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Spotted Raphael Catfish: Everything You Need to Know About the Talking Catfish

Spotted Raphael Catfish: Everything You Need to Know About the Talking Catfish

The Spotted Raphael Catfish (Agamyxis pectinifrons) is a low-maintenance and tough aquatic animal species, which makes it a great choice for beginners in fish keeping with medium to large-sized aquarium size. Its most prominent characteristics that makes it stands out amongst others is the spotted body and sound producing ability (clicking or croaking) as the fish likes to grind its pectoral fins against the shoulder’s grooves. Find out more about this particular catfish species below.

Visual Appearance, Body Size and Estimated Lifespan

It has been decades that the Raphael Spotted Catfish gained popularity amongst aquarists, mostly due to their stunning visual markings and rather mild temperaments. The fish is spotted for the first time in 1870, according to a record by Cope, in its native habitat in the Amazon basin in South America (Peru, Colombia, Brazil, and Bolivia.) As per current, the Spotted Raphael Catfish is not listed under the International Union for Conservation of Nature's Red List of Threatened Species.

The Spotted Raphael Catfish is one of the Doradidae family’s members. It also has plenty of other common nicknames, such as Torny Catfish, Talking Catfish, White Spotted Doradid, White Spotted Talking Catfish, and others. It is not to be mistaken with its close relative which visually is almost identical, the Southern Raphael (Platydoras armatulus) and Stripped Raphael (Platydoras costatus), but it’s not rare for these three to be sold with a single name.

The Spotted Raphael Catfish’s body is cylindrical and arrow-like, with its small eyes, protruding head, flattened stomach, and spread mouth surrounded by three sets of soft barbel. It is covered in a thick and solid skin without scale. This fish has vertical spiked dorsal fins, skeletal scutums over its literal lines, and bones on its pectoral fins. The pectoral bones are interesting because they are able to be lengthened outwards to the sides rigidly, especially when the fish is stressed. As the first spine over the pectoral fins is very solid, it’s beneficial as powerful weapon for defense. It is also the reason behind the ‘Thorny Catfish’ name.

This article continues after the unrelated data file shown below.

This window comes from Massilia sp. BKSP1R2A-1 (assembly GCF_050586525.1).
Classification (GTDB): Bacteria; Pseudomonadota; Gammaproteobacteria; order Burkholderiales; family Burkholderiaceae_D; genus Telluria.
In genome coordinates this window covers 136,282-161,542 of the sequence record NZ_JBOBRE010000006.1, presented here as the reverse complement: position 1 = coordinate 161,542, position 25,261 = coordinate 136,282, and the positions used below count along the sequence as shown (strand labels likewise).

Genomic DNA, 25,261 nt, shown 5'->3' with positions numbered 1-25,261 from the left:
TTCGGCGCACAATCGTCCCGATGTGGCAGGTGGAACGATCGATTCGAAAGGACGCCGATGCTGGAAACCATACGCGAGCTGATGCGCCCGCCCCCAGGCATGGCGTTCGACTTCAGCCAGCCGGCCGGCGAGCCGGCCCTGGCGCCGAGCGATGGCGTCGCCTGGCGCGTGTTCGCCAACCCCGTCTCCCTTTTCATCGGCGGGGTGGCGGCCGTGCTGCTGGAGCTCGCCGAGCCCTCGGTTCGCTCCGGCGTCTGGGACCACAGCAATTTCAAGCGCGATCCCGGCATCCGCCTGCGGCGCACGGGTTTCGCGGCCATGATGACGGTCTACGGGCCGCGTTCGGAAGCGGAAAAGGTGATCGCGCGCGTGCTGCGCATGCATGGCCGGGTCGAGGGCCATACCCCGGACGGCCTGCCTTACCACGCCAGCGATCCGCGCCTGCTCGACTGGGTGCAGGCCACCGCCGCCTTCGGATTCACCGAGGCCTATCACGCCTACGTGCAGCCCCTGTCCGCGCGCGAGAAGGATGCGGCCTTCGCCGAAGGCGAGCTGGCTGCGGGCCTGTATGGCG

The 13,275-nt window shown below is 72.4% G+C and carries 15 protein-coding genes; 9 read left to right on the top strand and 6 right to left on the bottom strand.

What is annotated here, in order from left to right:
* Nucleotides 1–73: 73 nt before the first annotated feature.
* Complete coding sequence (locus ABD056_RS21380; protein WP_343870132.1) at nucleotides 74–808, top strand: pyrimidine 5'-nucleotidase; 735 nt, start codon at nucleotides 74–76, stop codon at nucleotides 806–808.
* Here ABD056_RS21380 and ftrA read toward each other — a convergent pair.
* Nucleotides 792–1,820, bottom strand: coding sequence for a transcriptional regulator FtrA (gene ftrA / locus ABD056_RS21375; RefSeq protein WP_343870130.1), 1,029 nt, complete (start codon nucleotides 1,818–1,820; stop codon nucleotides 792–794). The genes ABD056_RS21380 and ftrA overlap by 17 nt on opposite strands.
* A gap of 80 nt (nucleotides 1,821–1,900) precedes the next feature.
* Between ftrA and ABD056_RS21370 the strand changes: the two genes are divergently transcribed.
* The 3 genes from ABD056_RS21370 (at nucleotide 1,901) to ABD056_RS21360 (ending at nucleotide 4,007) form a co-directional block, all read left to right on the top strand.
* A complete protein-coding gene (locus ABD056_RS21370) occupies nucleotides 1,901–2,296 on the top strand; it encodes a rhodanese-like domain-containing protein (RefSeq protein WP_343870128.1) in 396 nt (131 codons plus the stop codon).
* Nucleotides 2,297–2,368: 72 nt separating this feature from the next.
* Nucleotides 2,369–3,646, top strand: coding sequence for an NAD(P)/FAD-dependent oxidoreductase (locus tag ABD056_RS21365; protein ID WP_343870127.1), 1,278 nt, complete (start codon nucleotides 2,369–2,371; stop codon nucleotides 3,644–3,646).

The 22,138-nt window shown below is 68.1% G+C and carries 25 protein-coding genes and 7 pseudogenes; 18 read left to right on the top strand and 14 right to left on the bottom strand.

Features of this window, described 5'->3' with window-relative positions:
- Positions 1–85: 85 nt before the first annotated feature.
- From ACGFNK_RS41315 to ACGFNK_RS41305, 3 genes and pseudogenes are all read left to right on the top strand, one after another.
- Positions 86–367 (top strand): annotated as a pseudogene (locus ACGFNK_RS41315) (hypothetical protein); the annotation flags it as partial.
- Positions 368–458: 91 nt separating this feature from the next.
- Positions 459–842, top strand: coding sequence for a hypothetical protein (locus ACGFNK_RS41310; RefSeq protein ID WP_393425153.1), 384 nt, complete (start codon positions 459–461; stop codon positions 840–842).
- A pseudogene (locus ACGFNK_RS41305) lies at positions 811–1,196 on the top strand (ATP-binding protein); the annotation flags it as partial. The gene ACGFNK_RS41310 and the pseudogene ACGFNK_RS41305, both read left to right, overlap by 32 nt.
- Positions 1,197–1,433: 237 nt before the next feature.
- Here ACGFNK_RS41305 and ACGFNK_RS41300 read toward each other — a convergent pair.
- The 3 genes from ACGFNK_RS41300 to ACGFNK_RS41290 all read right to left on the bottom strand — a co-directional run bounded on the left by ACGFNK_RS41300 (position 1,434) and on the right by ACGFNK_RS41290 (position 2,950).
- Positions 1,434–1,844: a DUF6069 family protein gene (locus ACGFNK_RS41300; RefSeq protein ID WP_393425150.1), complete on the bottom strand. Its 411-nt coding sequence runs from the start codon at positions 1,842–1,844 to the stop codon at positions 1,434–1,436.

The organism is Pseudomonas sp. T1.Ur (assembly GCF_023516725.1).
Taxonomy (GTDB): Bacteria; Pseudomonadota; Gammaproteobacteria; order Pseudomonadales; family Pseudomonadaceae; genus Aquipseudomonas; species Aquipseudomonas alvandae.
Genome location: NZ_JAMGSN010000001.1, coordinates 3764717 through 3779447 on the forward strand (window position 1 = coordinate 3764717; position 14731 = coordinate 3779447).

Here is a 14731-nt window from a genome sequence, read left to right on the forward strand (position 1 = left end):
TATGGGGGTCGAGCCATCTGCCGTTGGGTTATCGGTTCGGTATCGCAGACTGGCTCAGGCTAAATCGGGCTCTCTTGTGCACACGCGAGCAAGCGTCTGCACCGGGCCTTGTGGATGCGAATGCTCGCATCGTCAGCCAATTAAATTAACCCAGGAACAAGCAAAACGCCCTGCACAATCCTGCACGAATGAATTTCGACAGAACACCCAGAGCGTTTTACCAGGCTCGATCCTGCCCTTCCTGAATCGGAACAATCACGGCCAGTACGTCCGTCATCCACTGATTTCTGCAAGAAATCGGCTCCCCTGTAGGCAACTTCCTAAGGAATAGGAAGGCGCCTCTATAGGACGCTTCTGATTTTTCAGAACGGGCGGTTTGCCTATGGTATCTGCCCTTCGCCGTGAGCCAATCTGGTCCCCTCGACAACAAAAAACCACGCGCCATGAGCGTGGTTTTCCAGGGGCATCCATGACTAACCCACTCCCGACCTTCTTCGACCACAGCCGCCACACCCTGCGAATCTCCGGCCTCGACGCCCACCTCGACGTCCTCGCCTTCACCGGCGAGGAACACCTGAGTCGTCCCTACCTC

The color of Raphael Catfish Spotted’s body is black to dark brown, decorated by variable small spots pattern in bright white to yellowish colors. The fins also wear this color palette, complete with the spots or stripes. As it gets older, the color only gets deeper. The contrasting tone of black base against white patterns is what makes the fish beautiful and desirable by many. Fun fact, the pattern is unique for each fish, meaning there are no two fishes that look totally identical in the world.

So, how big do Spotted Raphael Catfish get? The species rarely surpass 6 inches in length. Once it reaches adult age phase, the Spotted Raphael Catfish growth rate also gets very slow, with only about an inch addition each year or two.

It is estimated that Spotted Raphael Catfish has 10 years lifespan in average. However, it is not possible to reach around 15-20 years, especially for well-maintained ones.

Behavior and Temperament

The Spotted Raphael Catfish has quite a gregarious living habit, but it won’t suffer as the only specimen of its kind in an aquarium. It is not exactly a sensitive species, although it can get fairly shy, often times choose to be reclusive and hide between crevices such as pipes or driftwood types. Moreover, it is also not aggressive or territorial in particular, but it is still willing and capable to prey on any creatures that can fit the mouth, just like other catfish species.

This fish doesn’t have inclination to damage plants. Instead, it actually like floating plants that can cover its body and create dimly lit environment inside the tank. Young fishes mostly spend their time amongst vegetative plants when provided and only begin to come out when the surrounding gets dark. Even then, they usually prefer to rummage around the bottom of the aquarium tank.